Saddam Hussein

President of Iraq from 1979 to 2003 / From Wikipedia, the free encyclopedia

Saddam Hussein Abd al-Majid al-Tikriti (/hʊˈsn/;[3] Arabic: صدام حسين عبد المجيد التكريتي, romanized: Ṣaddām Ḥusayn ʿAbd al-Majīd al-Tikrītī;[lower-alpha 1] 28 April 1937[lower-alpha 2] – 30 December 2006) was an Iraqi politician who served as the fifth president of Iraq from 16 July 1979 until 9 April 2003.[8] A leading member of the revolutionary Arab Socialist Ba'ath Party, and later, the Baghdad-based Ba'ath Party and its regional organization, the Iraqi Ba'ath Party—which espoused Ba'athism, a mix of Arab nationalism and Arab socialism—Saddam played a key role in the 1968 coup (later referred to as the 17 July Revolution) that brought the party to power in Iraq.

Quick facts: MarshalSaddam Hussein, 5th President of Iraq,...
Saddam Hussein
صدام حسين
Saddam in August 1998, preparing to deliver a speech for the 10th anniversary of the end of the Iran–Iraq War
5th President of Iraq
In office
16 July 1979  9 April 2003
Prime Minister
Vice President
Preceded byAhmed Hassan al-Bakr
Succeeded byJay Garner (as Director of the Office for Reconstruction and Humanitarian Assistance of Iraq)
Chairman of the Revolutionary Command Council
In office
16 July 1979  9 April 2003
Preceded byAhmed Hassan al-Bakr
Succeeded byOffice abolished
Prime Minister of Iraq
In office
29 May 1994  9 April 2003
PresidentHimself
Preceded byAhmad Husayn Khudayir as-Samarrai
Succeeded byMohammad Bahr al-Ulloum (as Acting President of the Governing Council of Iraq)
In office
16 July 1979  23 March 1991
PresidentHimself
Preceded byAhmed Hassan al-Bakr
Succeeded bySa'dun Hammadi
Secretary General of the National Command of the Arab Socialist Ba'ath Party
In office
January 1992  30 December 2006
Preceded byMichel Aflaq
Succeeded byIzzat Ibrahim al-Douri
Regional Secretary of the Regional Command of the Iraqi Regional Branch
In office
16 July 1979  30 December 2006
National SecretaryMichel Aflaq (until 1989)
Himself (from 1989)
Preceded byAhmed Hassan al-Bakr
Succeeded byIzzat Ibrahim ad-Douri
In office
February 1964  October 1966
Preceded byAhmed Hassan al-Bakr
Succeeded byAhmed Hassan al-Bakr
Vice President of Iraq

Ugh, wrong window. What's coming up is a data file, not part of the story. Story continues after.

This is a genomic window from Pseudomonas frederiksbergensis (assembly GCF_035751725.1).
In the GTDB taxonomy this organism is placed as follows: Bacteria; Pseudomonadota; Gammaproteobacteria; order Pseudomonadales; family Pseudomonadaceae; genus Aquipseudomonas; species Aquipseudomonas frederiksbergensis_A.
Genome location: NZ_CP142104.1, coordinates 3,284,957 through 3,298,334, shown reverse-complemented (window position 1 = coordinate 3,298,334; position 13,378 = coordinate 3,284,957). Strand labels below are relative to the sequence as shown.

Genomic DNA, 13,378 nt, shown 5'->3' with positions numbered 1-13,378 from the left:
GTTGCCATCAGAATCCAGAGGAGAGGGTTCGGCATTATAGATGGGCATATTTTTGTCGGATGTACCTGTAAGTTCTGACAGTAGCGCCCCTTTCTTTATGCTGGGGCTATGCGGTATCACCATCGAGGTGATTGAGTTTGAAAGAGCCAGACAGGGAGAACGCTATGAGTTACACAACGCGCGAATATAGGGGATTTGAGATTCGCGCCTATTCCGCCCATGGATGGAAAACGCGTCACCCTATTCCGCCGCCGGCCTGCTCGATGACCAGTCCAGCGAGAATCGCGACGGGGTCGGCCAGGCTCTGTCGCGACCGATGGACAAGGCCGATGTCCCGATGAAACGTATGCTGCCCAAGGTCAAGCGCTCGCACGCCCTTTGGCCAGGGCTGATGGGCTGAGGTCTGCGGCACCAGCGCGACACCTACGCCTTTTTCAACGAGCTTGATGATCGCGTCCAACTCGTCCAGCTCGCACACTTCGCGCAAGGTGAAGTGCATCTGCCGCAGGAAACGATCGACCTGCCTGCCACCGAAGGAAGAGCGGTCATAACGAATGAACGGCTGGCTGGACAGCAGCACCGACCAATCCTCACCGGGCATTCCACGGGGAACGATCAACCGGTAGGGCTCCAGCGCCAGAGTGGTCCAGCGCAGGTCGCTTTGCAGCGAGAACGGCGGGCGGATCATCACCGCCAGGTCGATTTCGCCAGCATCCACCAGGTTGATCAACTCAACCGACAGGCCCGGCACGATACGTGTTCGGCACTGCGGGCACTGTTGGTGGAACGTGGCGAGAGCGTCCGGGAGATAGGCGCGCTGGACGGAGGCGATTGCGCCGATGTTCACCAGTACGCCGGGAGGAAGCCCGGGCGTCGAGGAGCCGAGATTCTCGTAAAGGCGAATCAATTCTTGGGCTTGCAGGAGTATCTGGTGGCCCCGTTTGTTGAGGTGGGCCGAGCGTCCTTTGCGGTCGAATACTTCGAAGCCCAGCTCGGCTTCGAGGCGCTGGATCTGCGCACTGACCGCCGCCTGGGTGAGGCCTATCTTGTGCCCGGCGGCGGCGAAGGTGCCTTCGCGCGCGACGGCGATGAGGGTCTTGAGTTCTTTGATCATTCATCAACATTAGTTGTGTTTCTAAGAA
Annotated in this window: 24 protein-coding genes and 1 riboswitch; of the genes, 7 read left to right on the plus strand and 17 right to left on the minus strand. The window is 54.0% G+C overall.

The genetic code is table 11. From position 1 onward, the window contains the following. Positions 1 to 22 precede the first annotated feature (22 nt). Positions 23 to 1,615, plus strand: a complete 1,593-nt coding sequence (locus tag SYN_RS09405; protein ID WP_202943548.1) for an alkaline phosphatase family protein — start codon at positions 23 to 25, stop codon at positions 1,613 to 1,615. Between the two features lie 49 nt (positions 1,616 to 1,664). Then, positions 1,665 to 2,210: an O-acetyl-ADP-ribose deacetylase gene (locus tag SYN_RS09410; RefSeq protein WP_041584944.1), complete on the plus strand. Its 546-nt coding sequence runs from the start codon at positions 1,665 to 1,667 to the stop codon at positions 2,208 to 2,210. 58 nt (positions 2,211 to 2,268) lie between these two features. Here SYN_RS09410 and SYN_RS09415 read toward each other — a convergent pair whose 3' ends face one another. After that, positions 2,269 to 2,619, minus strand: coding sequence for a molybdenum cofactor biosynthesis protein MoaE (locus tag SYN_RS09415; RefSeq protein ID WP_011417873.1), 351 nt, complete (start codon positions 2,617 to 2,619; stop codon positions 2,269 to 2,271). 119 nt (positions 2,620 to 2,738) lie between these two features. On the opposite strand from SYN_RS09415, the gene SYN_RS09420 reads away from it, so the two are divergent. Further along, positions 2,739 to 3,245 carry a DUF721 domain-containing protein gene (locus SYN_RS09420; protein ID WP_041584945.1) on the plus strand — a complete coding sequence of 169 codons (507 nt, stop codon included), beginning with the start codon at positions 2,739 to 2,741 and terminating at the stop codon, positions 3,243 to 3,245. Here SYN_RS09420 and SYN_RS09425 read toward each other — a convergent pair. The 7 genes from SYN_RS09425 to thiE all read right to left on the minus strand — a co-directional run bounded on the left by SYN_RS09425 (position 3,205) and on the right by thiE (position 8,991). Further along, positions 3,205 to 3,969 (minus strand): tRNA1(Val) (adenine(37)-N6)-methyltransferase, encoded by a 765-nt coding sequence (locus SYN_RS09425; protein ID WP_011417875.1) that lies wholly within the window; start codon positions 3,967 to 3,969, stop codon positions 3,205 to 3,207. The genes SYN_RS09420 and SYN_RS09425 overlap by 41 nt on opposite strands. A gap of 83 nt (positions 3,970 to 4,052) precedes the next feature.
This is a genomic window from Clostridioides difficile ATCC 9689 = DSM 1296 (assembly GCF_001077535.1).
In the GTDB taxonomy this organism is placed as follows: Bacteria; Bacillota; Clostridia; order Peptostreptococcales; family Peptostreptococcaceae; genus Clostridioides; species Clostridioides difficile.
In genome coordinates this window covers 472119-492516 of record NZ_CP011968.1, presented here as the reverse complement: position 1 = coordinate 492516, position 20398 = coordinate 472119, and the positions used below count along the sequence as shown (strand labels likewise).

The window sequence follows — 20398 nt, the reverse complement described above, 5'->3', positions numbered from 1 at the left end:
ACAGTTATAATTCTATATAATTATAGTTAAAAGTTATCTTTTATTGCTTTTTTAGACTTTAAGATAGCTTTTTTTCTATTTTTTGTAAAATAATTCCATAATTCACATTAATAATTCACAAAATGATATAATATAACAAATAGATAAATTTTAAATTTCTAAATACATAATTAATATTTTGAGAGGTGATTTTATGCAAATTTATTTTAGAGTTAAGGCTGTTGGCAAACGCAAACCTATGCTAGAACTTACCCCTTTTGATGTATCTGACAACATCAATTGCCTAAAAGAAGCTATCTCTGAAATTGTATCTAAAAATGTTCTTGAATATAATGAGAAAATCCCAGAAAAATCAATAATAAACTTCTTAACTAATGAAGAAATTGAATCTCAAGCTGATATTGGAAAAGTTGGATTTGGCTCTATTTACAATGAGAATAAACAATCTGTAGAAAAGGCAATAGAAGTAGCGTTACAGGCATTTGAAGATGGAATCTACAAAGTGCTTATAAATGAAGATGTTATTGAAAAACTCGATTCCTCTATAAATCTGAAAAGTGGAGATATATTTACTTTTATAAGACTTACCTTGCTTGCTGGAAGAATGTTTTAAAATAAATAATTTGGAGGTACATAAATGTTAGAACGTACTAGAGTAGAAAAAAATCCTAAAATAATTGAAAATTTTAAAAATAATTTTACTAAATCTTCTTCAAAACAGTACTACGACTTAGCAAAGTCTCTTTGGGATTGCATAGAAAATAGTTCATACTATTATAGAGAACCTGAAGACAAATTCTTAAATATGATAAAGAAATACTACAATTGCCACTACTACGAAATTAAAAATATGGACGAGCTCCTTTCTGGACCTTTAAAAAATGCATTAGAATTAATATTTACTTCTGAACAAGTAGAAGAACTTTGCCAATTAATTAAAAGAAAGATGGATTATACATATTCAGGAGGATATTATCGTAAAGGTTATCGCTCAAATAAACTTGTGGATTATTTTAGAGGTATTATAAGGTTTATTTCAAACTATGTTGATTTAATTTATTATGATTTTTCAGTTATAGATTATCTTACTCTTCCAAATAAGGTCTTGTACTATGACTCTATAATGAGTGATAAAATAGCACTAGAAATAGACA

In office
17 July 1968  16 July 1979
PresidentAhmed Hassan al-Bakr
Preceded byAhmed Hassan al-Bakr
Succeeded byIzzat Ibrahim al-Douri
Member of the Regional Command of the Iraqi Regional Branch
In office
February 1964  9 April 2003
Personal details
Born
Saddam Hussein Abd al-Majid al-Tikriti

(1937-04-28)28 April 1937
Al-Awja, Saladin Governorate, Kingdom of Iraq
Died30 December 2006(2006-12-30) (aged 69)
Camp Justice, Kadhimiya, Baghdad, Iraq
Cause of deathExecution by hanging
Resting placeAl-Awja
Political party
Spouses
    (m. 1963)
      (m. 1986)
      Children
      Signature
      Military service
      Allegiance Iraq
      Branch/serviceIraqi Armed Forces
      Rank Marshal
      Battles/wars
      Close

      As vice president under the ailing General Ahmed Hassan al-Bakr, and at a time when many groups were considered capable of overthrowing the government, Saddam created security forces through which he tightly controlled conflicts between the government and the armed forces. In the early 1970s, Saddam nationalised the Iraq Petroleum Company and independent banks, eventually leaving the banking system insolvent due to inflation and bad loans.[9] Through the 1970s, Saddam consolidated his authority over the apparatus of government as oil money helped Iraq's economy grow rapidly. Positions of power in the country were mostly filled with Sunni Arabs, a minority that made up only a fifth of the population.[10]

      Saddam formally took power in 1979, although he had already been the de facto head of Iraq for several years. He suppressed several movements, particularly Shi'a and Kurdish movements which sought to overthrow the government or gain independence, respectively,[11] and maintained power during the Iran–Iraq War and the Gulf War. He ran a repressive authoritarian government,[12] which several analysts have described as totalitarian,[lower-alpha 3] although the applicability of that label has been contested.[13] Saddam's rule was marked by numerous human rights abuses, including an estimated 250,000 arbitrary killings[14] and bloody invasions of neighboring Iran and Kuwait.[15]

      In 2003, a coalition led by the United States invaded Iraq to depose Saddam. US President George W. Bush and British Prime Minister Tony Blair erroneously accused Iraq of possessing weapons of mass destruction and having ties to al-Qaeda. Saddam's Ba'ath party was disbanded and the country's first democratic elections were held. After his capture on 13 December 2003, the trial of Saddam Hussein took place under the Iraqi Interim Government. On 5 November 2006, Saddam was convicted by an Iraqi court of crimes against humanity related to the 1982 killing of 148 Iraqi Shi'a and sentenced to death by hanging. He was executed on 30 December 2006.[16]